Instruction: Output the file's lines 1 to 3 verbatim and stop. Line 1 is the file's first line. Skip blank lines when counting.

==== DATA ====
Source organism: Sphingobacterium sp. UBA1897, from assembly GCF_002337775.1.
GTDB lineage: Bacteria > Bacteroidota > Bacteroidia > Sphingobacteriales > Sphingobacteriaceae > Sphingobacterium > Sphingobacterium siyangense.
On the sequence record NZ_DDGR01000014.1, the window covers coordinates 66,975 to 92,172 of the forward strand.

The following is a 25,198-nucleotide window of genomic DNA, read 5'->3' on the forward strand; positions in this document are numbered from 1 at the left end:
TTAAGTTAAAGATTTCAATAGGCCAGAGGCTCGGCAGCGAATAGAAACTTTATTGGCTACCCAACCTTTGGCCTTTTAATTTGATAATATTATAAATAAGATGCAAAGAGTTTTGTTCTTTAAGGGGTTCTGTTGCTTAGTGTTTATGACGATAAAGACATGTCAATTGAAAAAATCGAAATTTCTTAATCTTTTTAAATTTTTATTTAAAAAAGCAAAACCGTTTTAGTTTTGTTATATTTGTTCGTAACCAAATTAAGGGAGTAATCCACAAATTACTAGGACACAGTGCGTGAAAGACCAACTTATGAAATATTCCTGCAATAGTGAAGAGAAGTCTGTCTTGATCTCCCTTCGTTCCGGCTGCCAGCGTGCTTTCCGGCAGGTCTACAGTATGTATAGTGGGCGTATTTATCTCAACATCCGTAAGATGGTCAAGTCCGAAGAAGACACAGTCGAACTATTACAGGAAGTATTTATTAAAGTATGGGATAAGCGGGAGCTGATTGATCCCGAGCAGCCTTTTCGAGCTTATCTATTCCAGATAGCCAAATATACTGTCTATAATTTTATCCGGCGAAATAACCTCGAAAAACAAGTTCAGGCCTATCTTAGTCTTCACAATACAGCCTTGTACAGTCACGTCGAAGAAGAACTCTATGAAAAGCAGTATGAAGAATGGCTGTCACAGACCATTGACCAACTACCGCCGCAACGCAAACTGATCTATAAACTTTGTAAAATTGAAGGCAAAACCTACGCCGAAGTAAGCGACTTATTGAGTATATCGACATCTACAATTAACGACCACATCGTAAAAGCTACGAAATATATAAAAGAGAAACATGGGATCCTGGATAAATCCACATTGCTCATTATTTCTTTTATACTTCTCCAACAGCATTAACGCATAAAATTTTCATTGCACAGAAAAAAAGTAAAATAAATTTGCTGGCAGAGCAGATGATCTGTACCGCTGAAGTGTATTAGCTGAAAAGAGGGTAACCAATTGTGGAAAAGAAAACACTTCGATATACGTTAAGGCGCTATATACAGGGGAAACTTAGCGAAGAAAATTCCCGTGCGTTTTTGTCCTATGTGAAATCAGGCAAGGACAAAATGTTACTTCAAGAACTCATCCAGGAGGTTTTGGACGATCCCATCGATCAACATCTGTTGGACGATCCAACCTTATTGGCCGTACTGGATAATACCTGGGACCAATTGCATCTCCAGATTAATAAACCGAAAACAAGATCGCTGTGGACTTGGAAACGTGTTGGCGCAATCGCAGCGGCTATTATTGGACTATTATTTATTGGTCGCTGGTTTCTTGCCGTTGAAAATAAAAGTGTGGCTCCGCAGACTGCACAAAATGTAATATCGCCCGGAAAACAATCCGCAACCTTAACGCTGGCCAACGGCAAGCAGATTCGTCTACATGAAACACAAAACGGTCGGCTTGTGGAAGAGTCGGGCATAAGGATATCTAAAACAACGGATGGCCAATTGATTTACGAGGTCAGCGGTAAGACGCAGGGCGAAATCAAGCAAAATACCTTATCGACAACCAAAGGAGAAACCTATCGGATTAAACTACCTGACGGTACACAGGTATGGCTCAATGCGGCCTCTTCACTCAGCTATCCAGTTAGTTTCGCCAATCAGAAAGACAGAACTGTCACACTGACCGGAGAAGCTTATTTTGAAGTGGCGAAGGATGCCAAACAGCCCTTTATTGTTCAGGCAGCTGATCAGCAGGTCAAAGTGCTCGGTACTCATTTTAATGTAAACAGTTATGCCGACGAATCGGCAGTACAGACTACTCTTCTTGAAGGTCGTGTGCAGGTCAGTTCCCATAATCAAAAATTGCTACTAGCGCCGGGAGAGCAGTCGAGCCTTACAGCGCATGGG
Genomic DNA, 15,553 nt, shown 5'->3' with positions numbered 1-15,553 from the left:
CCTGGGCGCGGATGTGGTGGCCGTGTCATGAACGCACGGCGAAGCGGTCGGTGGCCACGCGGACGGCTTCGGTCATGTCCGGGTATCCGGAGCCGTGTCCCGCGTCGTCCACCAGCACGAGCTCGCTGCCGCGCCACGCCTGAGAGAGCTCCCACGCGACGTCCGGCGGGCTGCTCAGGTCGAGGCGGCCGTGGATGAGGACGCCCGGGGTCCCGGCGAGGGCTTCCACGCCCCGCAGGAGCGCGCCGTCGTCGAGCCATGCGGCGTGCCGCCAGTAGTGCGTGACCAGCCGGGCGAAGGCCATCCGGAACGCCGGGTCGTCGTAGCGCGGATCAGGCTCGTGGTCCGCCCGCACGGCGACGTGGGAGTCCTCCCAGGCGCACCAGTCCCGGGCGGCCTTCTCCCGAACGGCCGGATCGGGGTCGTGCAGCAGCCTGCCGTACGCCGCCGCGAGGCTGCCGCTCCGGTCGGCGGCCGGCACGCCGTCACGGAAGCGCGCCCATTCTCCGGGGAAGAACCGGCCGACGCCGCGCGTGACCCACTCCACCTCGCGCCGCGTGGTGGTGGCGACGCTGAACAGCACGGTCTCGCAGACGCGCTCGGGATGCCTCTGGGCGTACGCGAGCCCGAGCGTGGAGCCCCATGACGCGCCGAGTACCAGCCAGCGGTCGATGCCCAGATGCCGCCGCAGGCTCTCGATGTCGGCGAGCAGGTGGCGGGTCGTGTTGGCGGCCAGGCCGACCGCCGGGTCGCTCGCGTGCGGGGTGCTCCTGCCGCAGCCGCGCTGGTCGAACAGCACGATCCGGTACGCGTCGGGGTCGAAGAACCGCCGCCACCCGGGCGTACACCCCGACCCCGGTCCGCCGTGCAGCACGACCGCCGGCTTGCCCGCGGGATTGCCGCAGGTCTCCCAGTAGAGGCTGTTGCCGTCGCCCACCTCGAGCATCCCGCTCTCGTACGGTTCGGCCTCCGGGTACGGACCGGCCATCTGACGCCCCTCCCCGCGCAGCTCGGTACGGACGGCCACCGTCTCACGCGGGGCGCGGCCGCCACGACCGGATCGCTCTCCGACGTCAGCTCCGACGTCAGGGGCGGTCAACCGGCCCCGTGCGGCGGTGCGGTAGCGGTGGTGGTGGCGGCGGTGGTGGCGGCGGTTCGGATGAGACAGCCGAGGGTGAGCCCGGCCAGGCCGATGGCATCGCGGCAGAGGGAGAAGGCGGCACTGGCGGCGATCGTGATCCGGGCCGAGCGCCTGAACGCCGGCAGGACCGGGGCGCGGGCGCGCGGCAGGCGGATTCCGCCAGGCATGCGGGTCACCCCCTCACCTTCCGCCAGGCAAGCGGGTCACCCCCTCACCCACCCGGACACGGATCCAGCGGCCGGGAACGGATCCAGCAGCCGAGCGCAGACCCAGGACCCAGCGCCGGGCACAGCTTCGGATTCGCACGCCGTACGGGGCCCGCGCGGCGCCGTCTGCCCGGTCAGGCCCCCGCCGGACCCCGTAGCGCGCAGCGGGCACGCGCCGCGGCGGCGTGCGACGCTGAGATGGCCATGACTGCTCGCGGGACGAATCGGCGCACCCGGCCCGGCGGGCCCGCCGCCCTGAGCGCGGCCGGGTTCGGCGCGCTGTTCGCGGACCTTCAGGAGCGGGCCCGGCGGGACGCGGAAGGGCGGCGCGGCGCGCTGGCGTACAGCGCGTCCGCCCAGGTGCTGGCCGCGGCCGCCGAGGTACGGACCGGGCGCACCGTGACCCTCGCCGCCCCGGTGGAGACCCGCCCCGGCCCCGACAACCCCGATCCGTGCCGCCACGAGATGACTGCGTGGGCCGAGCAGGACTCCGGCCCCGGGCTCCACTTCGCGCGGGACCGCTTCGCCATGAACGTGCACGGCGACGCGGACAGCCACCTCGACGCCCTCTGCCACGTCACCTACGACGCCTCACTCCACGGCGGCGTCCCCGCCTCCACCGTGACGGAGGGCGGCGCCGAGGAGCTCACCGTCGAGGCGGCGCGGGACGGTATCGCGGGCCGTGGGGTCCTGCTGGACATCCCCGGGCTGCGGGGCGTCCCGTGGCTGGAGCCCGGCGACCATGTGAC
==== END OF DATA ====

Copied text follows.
Source organism: Sphingobacterium sp. UBA1897, from assembly GCF_002337775.1.
GTDB lineage: Bacteria > Bacteroidota > Bacteroidia > Sphingobacteriales > Sphingobacteriaceae > Sphingobacterium > Sphingobacterium siyangense.
On the sequence record NZ_DDGR01000014.1, the window covers coordinates 66,975 to 92,172 of the forward strand.